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The Celestine Prophecy

(Celestine Prophecy #1)

3.66  ·  Rating details ·  96,281 ratings  ·  4,095 reviews
Are three decades of interest in modern physics, ecology, mystical religion and interpersonal psychology finally synthesizing into a new spiritual "common sense"? Are we now beginning to live this new common sense? Can it become the dominant paradigm of the next century?

When James Redfield first published this extraordinary book -- an adventure in pursuit of a spiritual my
Paperback, 247 pages
Published 1995 by Warner Books (first published 1993)
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Miro Doporto Low budget and very after school special feel does the book no justice at all.
ironicinori search the title and "pdf" in google and it's one of the first results.

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Average rating 3.66  · 
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 ·  96,281 ratings  ·  4,095 reviews

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mark monday
Nov 08, 2011 rated it did not like it
a mea culpa for me and Ruby!

once upon a time, a long time ago, i was an Entertainment Insurance Underwriter for AIG (well, a junior underwriter). i got to read a lot of scripts, i dealt with a lot of famous people, i got paid a lot of money. it was a time of much partying, much coke, an expense account, 1.5 assistants, and daily hangovers. one day i learned that i had written a movie policy that was so successful, so full of clever exclusions to coverage that it managed to cut off an entire fami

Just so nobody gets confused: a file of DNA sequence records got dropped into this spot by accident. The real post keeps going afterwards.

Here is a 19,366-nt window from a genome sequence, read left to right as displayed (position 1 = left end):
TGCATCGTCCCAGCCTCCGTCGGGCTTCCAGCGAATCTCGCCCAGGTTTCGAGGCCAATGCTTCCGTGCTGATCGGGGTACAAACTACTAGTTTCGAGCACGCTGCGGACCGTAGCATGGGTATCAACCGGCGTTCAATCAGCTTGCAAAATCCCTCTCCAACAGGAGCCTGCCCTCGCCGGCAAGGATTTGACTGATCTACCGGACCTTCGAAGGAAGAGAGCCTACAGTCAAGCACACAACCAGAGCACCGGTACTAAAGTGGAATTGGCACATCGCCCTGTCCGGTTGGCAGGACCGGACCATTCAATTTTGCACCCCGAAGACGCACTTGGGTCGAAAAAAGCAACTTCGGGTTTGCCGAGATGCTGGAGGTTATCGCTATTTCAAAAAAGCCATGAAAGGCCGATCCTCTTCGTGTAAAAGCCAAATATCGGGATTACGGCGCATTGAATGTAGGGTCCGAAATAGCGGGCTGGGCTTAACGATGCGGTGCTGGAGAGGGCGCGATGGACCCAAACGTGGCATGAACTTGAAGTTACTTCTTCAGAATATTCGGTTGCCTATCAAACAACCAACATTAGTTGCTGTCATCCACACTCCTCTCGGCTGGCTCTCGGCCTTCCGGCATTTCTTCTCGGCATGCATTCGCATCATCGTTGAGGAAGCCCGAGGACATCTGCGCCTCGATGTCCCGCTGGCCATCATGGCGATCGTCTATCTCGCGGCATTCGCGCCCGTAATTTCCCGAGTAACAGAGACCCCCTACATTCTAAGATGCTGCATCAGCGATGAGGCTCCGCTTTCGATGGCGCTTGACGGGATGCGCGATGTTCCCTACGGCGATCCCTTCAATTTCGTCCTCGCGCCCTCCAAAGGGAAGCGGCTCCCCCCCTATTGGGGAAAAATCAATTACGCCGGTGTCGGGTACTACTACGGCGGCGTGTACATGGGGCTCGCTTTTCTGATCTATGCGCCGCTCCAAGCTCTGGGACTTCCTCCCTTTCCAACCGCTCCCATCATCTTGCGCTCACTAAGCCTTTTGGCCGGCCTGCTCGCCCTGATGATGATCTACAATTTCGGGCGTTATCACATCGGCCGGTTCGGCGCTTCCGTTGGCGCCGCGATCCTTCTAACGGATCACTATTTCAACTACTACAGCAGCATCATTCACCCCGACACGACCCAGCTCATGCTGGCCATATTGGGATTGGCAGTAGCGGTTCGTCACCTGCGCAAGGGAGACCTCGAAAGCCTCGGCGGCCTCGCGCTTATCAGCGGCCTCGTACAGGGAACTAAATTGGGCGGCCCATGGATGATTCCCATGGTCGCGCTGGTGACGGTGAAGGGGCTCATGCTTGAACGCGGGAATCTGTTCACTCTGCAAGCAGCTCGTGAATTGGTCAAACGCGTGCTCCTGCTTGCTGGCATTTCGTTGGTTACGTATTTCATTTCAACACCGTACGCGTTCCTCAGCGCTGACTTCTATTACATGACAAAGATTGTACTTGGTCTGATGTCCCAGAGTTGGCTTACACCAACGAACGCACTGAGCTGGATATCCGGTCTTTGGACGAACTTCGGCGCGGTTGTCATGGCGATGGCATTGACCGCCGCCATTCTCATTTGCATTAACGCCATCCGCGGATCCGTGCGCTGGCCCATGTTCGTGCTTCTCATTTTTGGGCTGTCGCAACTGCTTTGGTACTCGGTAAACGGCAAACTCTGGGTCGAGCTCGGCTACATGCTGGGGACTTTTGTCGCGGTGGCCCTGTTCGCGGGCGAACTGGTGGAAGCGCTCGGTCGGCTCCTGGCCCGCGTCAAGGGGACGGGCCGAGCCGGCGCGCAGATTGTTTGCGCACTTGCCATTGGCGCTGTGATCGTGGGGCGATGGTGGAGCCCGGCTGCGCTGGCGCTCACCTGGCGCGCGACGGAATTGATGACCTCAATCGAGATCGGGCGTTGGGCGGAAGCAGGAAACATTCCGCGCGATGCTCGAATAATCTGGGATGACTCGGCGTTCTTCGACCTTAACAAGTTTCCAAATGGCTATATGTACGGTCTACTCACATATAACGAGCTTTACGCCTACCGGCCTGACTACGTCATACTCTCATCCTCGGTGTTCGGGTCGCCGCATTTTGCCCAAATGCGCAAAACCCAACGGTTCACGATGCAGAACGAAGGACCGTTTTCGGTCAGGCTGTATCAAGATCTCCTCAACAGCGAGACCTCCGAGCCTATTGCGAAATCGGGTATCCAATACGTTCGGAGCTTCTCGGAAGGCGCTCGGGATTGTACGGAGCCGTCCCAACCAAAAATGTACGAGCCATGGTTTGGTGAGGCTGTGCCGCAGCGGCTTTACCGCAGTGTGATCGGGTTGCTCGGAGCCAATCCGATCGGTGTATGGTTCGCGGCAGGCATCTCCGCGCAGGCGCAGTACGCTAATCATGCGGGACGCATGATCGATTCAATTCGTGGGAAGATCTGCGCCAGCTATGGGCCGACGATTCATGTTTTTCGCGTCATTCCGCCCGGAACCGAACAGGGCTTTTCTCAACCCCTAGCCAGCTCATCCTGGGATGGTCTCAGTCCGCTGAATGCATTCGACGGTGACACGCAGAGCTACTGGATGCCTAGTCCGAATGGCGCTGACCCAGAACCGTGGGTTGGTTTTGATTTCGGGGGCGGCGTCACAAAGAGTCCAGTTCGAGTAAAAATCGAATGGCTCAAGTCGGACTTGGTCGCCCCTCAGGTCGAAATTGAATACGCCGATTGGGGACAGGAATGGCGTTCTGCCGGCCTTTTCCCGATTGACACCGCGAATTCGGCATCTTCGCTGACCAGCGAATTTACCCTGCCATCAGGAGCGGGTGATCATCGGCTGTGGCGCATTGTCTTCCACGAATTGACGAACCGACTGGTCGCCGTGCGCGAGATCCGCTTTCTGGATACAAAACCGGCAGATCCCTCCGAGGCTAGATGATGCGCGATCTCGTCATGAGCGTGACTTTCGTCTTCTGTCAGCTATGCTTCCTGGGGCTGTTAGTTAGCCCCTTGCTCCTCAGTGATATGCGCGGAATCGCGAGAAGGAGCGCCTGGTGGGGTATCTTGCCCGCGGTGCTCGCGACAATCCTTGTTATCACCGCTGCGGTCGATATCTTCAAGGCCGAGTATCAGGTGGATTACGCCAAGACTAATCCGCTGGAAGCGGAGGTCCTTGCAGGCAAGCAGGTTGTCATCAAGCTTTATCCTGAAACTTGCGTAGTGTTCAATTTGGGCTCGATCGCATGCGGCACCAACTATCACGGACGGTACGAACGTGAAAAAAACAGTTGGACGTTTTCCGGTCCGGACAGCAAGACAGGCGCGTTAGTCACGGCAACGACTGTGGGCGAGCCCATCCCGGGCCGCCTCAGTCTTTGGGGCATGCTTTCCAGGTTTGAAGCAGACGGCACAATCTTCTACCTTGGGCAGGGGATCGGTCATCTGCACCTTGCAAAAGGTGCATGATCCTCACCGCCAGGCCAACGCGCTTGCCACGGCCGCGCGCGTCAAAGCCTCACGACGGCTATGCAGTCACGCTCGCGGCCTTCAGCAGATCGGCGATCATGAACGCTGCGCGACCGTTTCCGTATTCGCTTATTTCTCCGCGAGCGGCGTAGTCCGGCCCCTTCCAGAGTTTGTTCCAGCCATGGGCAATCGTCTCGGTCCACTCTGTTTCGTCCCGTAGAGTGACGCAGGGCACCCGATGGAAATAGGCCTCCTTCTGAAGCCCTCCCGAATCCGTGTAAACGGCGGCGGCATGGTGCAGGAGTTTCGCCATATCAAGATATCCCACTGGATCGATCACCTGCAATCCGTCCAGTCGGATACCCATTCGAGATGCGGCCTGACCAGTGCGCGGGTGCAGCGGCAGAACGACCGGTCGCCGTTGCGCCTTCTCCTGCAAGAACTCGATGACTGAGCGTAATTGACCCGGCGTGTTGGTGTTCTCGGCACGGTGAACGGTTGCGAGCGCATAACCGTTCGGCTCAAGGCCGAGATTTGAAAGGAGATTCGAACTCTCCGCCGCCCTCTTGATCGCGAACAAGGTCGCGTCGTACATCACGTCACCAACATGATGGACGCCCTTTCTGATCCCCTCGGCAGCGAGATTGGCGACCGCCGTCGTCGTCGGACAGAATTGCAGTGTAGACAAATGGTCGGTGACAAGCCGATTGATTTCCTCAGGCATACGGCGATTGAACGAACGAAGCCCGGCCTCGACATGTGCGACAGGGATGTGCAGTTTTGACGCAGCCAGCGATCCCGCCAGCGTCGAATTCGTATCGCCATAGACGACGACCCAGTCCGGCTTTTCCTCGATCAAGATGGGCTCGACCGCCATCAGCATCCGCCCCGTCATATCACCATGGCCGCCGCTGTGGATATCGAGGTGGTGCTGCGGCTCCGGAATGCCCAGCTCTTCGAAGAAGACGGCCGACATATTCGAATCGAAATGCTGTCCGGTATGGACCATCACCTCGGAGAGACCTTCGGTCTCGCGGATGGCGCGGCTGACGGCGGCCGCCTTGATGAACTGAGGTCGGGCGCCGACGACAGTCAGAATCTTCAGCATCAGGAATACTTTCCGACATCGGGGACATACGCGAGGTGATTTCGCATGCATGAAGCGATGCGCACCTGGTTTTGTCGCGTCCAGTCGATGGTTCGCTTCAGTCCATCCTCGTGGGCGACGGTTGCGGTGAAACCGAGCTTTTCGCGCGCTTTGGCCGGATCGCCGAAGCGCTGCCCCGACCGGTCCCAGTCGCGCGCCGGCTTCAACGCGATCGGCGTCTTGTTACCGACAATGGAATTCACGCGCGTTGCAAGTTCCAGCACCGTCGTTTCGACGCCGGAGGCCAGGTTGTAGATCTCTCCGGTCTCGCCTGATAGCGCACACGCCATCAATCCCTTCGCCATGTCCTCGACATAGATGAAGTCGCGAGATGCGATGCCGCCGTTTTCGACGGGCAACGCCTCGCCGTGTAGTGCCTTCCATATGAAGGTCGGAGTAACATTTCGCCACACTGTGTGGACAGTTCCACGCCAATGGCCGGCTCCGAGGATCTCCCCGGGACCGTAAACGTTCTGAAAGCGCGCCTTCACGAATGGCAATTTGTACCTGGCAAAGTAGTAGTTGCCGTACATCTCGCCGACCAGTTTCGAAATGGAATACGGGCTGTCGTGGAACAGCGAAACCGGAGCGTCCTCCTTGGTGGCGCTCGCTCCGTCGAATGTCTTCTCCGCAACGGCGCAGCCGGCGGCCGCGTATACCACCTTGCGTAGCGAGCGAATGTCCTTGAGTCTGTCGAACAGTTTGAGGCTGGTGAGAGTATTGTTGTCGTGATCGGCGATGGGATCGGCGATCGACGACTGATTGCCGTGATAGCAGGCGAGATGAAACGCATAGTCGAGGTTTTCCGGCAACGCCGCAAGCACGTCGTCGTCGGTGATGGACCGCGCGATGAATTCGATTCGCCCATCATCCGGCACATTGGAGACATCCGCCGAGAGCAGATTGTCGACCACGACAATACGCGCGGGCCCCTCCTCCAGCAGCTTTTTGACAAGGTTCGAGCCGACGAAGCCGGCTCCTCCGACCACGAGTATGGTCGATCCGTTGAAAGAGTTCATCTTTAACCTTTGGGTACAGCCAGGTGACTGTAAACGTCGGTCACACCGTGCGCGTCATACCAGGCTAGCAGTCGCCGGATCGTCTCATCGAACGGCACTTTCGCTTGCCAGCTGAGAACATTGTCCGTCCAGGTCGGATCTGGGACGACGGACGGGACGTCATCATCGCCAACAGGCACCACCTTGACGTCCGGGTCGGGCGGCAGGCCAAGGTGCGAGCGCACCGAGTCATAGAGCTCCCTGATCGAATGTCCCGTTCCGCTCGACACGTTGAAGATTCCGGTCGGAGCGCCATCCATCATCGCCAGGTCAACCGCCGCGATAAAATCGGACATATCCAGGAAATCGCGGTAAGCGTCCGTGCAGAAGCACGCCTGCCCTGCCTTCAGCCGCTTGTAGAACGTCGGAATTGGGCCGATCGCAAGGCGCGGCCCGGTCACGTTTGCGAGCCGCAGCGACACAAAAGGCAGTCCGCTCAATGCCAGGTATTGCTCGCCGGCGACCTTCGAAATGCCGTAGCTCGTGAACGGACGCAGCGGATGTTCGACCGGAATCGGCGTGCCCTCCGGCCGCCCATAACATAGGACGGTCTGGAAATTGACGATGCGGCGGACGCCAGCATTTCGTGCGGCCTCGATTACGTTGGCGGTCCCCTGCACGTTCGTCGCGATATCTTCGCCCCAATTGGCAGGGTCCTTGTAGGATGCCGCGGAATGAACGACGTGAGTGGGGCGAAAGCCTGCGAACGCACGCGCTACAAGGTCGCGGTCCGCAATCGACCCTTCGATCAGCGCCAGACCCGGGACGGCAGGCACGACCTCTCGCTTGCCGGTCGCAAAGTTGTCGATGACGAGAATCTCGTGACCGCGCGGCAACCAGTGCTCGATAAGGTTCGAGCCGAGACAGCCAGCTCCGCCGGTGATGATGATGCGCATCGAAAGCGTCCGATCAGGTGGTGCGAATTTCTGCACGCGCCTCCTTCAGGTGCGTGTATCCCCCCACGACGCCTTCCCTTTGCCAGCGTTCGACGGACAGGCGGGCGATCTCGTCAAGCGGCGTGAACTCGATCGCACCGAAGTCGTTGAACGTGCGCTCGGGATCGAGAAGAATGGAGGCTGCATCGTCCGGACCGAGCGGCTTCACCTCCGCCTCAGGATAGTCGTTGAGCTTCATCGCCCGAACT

Jan 24, 2009 rated it it was amazing
Shelves: spiritual
• This is the 2nd time I’ve read this book. And while I’m pretty sure most of it is fictional, I still think it carries some valuable insights…so I want to summarize them in the 9 insights of the book and my understanding of them:
o 1) Noticing the coincidences in life is the first step. The more I become aware of coincidences, the more I’ll become aware of a universal force behind them.
o 2) This is about putting my awareness into a longer historical perspective. Imagining myself as a part of all
Dec 18, 2008 rated it did not like it  ·  review of another edition
Utter rubbish from start to finish. This is the literary equivalent of a Ponzi scheme. He made loads of money based on fraud. Nothing there.

If you have a brain, use it, and don't go near this book.
Aug 07, 2007 rated it did not like it  ·  review of another edition
Shelves: pleasegodno
I resent when a writer who has a lot of opinions about, ya know, stuff, decides that everyone should hear about all the stuff he's thinking about, but then realizes that maybe it would be boring as all get out, so then decides that if he turns all the stuff he's thinking into a novel, then maybe people will read it. This way he still gets to spout rhetoric at his readers, but couch it in "fiction." No, sir, you cannot bend fiction to your evil will. Just because you put something within quotatio ...more
Aug 22, 2007 rated it did not like it